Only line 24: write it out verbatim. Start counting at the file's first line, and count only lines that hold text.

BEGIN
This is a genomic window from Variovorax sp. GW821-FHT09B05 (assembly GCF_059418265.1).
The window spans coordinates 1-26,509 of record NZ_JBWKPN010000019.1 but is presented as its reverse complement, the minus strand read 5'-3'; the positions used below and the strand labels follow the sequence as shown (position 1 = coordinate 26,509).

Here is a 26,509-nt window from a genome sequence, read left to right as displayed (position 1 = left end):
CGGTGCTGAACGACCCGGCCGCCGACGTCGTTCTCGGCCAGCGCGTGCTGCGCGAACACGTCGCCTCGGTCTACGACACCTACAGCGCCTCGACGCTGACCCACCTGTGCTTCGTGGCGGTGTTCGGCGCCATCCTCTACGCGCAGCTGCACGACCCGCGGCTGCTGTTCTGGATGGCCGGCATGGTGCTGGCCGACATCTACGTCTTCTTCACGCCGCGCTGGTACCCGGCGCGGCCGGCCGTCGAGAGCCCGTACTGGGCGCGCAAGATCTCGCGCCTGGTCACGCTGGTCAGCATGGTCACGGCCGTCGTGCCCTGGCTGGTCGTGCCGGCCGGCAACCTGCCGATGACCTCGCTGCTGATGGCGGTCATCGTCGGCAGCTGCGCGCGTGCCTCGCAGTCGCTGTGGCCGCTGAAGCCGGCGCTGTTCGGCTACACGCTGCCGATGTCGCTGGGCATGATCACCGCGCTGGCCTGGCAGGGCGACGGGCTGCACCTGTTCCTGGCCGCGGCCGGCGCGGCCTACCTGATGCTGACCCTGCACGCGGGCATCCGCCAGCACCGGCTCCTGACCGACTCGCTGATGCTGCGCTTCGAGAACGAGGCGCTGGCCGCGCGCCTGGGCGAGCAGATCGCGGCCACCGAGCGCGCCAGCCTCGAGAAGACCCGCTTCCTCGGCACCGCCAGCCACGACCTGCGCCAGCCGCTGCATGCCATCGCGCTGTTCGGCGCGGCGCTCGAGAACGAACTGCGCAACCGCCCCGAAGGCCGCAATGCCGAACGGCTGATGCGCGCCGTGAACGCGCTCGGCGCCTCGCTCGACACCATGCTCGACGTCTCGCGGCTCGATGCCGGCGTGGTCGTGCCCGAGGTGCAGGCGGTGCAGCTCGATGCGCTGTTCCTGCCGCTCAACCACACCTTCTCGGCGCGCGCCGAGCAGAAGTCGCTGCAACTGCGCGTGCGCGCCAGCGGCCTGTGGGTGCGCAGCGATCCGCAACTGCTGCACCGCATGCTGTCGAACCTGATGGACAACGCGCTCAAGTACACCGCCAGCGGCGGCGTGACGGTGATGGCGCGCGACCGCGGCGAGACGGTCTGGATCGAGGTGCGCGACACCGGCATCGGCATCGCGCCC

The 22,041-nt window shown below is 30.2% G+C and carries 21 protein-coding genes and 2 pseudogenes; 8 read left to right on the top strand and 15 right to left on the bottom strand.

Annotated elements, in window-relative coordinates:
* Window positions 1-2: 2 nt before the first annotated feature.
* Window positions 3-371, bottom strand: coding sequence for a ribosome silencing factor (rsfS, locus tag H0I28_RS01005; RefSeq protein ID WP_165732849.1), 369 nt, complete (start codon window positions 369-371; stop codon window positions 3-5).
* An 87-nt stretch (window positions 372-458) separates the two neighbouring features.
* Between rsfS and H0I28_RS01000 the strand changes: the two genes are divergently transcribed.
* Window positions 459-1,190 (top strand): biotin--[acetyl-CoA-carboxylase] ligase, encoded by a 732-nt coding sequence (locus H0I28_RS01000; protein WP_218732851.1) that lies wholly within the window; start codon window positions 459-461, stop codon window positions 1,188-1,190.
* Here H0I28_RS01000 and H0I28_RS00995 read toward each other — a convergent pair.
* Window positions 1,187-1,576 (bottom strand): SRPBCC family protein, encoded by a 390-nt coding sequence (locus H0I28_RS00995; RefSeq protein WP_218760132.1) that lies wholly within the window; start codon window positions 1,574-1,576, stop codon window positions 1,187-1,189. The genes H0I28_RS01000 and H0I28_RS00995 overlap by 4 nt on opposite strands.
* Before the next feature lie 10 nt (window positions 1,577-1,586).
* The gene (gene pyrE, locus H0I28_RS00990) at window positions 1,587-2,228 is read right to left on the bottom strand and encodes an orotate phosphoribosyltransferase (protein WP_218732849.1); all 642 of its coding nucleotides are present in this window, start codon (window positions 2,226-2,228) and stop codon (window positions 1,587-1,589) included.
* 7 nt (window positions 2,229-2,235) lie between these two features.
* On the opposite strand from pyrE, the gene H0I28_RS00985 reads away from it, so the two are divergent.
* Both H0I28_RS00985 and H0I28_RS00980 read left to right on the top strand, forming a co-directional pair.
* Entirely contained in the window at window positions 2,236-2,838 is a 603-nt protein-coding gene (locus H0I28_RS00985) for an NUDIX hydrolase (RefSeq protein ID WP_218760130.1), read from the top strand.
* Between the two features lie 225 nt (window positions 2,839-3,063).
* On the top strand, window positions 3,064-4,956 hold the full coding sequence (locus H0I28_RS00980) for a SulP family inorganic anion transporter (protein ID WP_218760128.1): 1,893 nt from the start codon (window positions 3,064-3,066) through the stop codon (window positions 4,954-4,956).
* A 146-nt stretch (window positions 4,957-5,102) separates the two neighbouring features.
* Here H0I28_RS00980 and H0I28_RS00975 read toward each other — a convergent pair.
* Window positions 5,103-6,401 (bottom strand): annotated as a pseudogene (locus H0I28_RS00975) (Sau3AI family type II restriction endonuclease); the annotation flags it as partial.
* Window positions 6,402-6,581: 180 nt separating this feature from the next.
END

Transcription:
* Window positions 5,103-6,401 (bottom strand): annotated as a pseudogene (locus H0I28_RS00975) (Sau3AI family type II restriction endonuclease); the annotation flags it as partial.